With Halloween looming I thought it would be interesting to look at Steven Spielberg’s work in horror, fantasy and science fiction in isolation. As I opined in my earlier post, though Spielberg makes films in other genres, such as war films, historical dramas and the like, with a couple of notable exceptions, his strongest suit remains the one he started out in. This survey will look at both his television and film work, and works he produced as well as ones he directed. This is my second in a series of posts about horror films by mainstream New Hollywood directors not normally regarded as “horror directors”. The first was about John Landis. I am also planning similar ones about Francis Ford Coppola and Brian De Palma. (If I don’t get to them this year, look for them next October!)
Night Gallery episodes (1969-1971)
Two of Spielberg’s earliest directorial credits were on Rod Serling’s Night Gallery series, less horror per se than stories in the writer’s patented “weird tales with an O. Henry twist” tradition. Amazingly, the 21 year old Spielberg’s first professional directorial assignment was “Eyes”, a segment in the 1969 Night Gallery feature length pilot starring none other than Joan Crawford as an evil, rich blind woman who pays a desperate gambler (Tom Bosley) for his ocular organs (she’s blackmailed a doctor into performing the unsavory operation). The rub is that she will only enjoy sight temporarily (she’s that evil) and the twist is that when she opens her new eyes after the operation it is evening — in the middle of a power black-out.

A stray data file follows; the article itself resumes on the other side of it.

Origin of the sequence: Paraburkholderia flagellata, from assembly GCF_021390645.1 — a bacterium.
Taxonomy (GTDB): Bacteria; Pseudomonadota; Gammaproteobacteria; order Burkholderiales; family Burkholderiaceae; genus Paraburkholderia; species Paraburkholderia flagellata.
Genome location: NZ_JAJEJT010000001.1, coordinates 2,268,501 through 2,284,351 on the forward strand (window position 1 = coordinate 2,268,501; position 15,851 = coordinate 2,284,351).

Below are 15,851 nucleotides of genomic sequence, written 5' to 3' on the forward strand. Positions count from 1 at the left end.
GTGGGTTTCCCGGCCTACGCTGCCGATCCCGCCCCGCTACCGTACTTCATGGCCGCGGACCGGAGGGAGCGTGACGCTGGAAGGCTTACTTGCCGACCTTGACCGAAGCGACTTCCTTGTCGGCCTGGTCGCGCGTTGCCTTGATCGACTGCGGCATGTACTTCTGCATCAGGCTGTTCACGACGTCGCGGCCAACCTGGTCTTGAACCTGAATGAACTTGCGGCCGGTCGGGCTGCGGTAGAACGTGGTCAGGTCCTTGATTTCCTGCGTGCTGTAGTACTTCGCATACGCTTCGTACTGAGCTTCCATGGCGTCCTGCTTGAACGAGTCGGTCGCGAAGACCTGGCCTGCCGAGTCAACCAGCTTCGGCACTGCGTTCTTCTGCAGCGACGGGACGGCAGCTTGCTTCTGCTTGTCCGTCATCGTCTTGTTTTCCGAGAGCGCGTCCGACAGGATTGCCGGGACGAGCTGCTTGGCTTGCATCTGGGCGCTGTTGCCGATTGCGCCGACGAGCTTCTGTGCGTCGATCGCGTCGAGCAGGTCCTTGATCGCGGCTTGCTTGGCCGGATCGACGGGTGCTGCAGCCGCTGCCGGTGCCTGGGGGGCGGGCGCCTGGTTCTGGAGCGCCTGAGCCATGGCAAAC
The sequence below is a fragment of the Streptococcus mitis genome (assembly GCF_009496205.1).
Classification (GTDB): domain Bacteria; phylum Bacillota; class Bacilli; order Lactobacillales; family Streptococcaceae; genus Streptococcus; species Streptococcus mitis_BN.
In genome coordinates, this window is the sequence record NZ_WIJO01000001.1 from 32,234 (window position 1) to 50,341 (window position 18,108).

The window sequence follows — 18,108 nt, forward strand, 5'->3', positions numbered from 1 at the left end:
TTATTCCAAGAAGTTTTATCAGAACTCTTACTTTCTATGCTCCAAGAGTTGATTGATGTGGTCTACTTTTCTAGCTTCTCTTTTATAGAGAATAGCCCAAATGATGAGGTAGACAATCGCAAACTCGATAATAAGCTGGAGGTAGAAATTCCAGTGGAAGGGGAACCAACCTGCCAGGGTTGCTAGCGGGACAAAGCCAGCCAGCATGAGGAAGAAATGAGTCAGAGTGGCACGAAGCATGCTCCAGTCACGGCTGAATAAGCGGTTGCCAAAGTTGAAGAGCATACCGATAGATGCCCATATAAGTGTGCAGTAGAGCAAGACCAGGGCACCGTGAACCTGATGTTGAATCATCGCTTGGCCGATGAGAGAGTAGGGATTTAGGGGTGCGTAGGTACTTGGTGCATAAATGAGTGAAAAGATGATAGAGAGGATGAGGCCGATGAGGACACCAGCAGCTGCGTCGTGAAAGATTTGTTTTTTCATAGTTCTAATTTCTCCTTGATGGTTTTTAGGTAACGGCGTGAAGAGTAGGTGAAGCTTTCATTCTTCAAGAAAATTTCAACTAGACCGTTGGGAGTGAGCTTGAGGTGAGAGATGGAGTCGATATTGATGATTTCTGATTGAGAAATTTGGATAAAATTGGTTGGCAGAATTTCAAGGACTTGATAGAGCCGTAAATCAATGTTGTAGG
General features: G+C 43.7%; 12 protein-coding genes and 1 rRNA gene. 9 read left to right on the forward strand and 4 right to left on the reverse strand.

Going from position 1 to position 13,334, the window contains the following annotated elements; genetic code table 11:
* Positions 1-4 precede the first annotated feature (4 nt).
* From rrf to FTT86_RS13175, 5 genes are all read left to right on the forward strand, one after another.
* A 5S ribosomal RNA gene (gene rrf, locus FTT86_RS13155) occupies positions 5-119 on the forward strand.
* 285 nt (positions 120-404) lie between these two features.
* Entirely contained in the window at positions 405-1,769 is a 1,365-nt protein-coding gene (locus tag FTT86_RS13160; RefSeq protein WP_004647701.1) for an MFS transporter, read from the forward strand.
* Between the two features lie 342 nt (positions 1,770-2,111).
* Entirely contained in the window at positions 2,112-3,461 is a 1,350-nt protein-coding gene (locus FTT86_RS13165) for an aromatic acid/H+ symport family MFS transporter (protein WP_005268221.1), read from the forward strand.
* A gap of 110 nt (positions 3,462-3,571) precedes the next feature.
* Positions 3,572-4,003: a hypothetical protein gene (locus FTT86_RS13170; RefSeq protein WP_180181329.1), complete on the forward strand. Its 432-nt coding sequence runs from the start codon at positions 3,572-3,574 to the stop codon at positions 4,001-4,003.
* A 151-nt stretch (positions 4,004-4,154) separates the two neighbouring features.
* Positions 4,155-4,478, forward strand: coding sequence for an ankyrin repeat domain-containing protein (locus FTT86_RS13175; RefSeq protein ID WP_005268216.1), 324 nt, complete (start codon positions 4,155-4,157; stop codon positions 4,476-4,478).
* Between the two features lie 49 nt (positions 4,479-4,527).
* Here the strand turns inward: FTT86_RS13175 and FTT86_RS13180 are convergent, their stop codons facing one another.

Two years later, Spielberg was asked back to direct a second episode, entitled “Make Me Laugh”. This one is a riff on the Midas myth. Godfrey Cambridge is a comedian who wishes for the unfailing gift of making people laugh. A swami (Jackie Vernon) gives him more than he bargained for. Now no one will stop laughing at whatever he says, even when he’s serious! Tom Bosley plays his agent, and Al Lewis a club owner. Both these episodes were penned by Serling himself. Spielberg’s gratitude for his career having been launched in such a fortuitous manner would be evident in his tributes Twilight Zone: The Movie and Amazing Stories a decade later.
L.A. 2017 (1971)
Spielberg’s first feature length script was presented as an episode of the series The Name of the Game. It is set in a then-future Los Angeles where everyone lives underground due to air pollution, and America is now a fascist-corporate state where the police are all psychiatrists. The cast includes numerous old-guard Hollywood vets, including Gene Barry, Barry Sullivan, Edmond O’Brien, Paul Stewart and Joan Crawford. We’ll be returning to the subject of this telefilm in a couple of months for reasons that should be obvious from the film’s title.